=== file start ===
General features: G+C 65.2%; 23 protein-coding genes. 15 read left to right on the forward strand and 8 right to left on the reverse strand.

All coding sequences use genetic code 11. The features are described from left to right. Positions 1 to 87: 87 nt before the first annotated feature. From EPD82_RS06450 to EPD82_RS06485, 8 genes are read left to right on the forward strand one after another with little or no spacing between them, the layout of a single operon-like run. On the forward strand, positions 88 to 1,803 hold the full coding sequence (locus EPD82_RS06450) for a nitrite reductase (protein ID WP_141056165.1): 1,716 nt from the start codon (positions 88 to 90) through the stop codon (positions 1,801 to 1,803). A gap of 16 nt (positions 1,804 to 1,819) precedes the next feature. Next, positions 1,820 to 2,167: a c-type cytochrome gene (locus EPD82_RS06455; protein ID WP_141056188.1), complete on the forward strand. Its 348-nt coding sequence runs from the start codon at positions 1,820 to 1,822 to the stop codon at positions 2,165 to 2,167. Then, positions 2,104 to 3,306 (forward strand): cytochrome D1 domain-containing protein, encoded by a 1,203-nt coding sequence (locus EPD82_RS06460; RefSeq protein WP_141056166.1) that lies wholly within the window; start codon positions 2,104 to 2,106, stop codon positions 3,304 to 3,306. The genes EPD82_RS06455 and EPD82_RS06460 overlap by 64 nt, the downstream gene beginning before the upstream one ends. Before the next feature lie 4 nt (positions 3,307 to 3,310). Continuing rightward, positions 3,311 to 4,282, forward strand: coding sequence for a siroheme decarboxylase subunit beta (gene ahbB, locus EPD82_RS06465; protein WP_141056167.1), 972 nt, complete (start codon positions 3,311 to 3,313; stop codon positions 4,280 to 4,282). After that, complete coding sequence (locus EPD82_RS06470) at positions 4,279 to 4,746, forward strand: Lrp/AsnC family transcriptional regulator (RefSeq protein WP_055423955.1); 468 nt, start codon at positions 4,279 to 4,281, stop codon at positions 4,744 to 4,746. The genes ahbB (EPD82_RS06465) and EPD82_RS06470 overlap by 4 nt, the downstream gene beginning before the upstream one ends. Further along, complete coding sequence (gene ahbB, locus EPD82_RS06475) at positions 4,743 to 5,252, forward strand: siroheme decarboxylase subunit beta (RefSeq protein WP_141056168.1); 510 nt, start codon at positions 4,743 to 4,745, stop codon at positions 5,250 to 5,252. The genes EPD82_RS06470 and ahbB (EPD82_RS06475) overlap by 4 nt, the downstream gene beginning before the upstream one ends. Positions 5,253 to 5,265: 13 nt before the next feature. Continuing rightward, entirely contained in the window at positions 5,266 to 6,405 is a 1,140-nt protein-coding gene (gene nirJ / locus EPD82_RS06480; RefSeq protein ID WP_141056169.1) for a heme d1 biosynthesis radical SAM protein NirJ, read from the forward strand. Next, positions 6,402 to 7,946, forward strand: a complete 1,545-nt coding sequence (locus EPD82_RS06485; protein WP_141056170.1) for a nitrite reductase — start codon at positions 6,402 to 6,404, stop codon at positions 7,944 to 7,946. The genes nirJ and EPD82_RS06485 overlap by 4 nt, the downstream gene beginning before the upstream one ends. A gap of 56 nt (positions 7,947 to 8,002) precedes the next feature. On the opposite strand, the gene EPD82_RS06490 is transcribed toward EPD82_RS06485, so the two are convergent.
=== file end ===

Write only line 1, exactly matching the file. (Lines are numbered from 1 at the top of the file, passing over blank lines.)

General features: G+C 65.2%; 23 protein-coding genes. 15 read left to right on the forward strand and 8 right to left on the reverse strand.